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All too often art teachers feel as though they are on an island: they are the only teachers of their content in the building and it can be isolating. But who is creating that island? Sometimes we isolate ourselves, and this can result in missing out on some powerful opportunities to work with colleagues and impact student achievement outside of our own classrooms.
Arts integration can be a scary concept for art teachers. We all know that art for art’s sake is important and that what we teach doesn’t always need to be a support for learning math or reading. However, a truly integrated arts lesson is defined by the Kennedy Center as “… an approach to teaching in which students construct and demonstrate understanding through an art form. Students engage in a creative process which connects an art form and another subject area and meets evolving objectives in both.”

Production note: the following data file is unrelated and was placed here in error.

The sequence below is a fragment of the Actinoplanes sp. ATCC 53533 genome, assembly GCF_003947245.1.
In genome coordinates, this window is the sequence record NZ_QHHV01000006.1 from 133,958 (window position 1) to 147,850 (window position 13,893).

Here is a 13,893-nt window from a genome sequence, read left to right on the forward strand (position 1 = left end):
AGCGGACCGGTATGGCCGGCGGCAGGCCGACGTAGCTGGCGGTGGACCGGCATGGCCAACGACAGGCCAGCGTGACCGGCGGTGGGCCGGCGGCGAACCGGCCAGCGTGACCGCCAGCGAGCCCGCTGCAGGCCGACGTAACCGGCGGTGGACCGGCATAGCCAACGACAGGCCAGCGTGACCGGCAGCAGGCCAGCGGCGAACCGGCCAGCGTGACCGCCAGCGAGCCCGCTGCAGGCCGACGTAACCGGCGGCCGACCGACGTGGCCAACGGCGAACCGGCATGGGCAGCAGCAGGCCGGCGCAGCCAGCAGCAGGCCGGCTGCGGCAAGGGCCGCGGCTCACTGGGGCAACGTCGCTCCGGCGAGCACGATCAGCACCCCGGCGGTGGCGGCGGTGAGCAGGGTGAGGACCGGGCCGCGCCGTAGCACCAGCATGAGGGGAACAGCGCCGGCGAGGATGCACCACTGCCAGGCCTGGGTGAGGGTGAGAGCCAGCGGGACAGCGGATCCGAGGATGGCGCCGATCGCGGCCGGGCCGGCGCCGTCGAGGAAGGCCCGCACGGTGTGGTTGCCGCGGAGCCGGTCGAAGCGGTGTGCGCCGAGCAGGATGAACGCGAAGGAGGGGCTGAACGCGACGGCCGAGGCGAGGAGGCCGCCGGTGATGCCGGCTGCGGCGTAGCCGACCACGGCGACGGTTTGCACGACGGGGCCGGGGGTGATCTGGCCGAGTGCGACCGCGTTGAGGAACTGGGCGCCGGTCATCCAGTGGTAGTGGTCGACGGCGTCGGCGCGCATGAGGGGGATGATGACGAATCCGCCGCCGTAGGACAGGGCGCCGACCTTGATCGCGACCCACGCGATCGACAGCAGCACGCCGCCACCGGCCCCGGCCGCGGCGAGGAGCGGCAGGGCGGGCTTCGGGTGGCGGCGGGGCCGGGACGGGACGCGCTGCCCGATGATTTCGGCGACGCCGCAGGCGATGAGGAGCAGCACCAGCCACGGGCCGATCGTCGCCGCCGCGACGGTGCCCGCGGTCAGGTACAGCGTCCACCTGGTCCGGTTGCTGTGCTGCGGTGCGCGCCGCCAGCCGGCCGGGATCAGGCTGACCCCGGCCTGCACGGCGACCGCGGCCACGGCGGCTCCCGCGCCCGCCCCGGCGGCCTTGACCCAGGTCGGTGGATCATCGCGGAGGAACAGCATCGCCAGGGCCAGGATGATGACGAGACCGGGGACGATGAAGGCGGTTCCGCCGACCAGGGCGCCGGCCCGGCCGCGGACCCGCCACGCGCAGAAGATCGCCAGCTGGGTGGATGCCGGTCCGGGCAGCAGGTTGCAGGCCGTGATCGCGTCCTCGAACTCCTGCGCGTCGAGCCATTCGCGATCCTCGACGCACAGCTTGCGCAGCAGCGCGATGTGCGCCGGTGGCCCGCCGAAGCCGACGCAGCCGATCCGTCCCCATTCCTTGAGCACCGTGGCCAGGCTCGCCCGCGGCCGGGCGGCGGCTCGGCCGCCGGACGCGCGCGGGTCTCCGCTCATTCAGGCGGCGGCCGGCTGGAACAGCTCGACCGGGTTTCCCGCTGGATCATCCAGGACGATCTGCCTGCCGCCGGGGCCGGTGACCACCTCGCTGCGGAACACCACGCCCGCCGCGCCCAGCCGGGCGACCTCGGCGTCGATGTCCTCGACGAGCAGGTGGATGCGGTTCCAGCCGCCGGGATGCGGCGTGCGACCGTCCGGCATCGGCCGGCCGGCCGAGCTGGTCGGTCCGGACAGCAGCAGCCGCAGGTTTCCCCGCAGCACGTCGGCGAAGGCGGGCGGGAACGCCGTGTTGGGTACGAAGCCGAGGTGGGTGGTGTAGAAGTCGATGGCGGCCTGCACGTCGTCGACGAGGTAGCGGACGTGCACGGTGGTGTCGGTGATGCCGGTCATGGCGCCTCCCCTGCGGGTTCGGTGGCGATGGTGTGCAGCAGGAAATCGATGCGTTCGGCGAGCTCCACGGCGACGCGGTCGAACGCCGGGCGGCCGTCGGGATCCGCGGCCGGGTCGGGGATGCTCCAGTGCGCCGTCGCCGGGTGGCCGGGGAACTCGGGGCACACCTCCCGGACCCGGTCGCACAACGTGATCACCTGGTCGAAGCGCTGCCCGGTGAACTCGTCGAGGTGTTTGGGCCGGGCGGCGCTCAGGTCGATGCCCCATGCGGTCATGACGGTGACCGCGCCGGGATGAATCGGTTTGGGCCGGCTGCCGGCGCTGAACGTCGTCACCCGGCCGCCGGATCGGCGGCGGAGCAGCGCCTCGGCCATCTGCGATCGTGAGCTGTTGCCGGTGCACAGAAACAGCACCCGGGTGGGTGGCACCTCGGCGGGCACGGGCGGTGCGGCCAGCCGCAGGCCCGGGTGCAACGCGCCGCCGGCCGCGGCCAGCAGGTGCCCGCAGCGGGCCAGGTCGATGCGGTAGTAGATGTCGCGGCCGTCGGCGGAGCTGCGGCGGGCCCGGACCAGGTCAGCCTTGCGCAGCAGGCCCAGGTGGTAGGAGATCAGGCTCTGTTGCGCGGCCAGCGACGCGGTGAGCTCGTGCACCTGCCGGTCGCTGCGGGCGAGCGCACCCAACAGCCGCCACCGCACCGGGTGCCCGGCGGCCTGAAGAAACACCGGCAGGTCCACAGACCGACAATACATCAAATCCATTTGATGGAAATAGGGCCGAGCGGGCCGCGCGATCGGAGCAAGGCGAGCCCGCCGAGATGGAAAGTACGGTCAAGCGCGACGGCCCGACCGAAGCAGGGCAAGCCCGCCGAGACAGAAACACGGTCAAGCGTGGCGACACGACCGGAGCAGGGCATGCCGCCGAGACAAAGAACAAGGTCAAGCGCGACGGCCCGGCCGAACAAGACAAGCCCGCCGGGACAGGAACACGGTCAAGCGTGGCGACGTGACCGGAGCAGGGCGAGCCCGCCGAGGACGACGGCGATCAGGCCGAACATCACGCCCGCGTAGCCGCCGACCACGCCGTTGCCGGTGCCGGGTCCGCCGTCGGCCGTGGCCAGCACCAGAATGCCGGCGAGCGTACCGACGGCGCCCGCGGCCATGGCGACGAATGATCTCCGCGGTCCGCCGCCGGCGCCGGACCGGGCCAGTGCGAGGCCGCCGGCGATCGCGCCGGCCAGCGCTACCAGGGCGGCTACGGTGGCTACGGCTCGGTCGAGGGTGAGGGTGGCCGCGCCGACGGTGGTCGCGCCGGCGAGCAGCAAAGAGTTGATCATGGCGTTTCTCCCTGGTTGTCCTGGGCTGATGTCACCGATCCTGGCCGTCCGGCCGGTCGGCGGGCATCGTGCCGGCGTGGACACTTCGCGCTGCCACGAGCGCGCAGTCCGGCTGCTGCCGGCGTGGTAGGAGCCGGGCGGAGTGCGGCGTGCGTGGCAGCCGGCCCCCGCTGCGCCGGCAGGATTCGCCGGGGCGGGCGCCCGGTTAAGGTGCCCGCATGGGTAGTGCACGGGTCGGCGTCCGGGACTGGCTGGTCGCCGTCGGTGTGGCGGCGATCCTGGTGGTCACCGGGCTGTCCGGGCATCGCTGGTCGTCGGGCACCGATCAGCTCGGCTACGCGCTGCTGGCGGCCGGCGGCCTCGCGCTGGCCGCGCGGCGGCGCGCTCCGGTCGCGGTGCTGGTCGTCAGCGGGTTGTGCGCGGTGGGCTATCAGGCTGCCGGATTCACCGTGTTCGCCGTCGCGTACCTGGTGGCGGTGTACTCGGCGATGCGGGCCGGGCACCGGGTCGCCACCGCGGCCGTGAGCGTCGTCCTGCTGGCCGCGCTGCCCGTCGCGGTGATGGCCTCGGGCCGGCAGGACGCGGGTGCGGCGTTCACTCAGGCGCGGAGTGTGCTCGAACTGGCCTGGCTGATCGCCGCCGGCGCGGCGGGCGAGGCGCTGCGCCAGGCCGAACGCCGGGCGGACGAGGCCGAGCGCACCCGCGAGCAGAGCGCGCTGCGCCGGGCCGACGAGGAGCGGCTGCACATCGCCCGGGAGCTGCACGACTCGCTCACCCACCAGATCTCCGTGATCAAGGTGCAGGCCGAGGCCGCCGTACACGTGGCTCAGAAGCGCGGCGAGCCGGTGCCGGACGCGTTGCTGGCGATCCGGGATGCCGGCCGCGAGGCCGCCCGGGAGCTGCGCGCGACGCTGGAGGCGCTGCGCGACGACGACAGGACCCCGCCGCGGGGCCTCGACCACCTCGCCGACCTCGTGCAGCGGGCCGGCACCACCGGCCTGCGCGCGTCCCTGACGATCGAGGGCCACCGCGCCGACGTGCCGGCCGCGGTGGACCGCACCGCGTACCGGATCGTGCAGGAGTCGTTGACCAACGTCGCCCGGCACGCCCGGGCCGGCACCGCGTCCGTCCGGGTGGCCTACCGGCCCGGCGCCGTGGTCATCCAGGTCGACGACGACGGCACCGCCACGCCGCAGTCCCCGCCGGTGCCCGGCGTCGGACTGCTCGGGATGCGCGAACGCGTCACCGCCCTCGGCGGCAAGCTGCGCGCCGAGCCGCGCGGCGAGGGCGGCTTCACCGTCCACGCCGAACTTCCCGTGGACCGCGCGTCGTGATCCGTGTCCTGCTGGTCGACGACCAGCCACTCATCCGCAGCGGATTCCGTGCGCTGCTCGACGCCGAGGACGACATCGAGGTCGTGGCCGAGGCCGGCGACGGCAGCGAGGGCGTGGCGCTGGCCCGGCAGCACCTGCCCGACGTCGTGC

In other words, the art concepts and objectives have equal weight as the other content area objectives.
Recently I collaborated with my building’s second grade team to create 3-D landscapes using Model Magic. Their social studies objectives were studied and met in their classroom, then I came in and supported their sculpting, requiring students to meet visual arts objectives in their final project. Does it take time? Yes. Does it cement learning in both content areas into the students’ brains in a way that other strategies can’t? Absolutely! Is it an highly engaging way to teach that will wow administrators, teachers, and students? I think one of our second-graders said it best, “We’re doing art!? In social studies!? AWESOME!!”
If you are looking for more ideas to collaborate with your colleagues in other diciplines, consider the class ‘Connecting Art to the Common Core,’ running for the first time this summer.
What is one successful collaboration you’ve done? Tell us about it.
What is your opinion on ‘Art for Arts Sake’?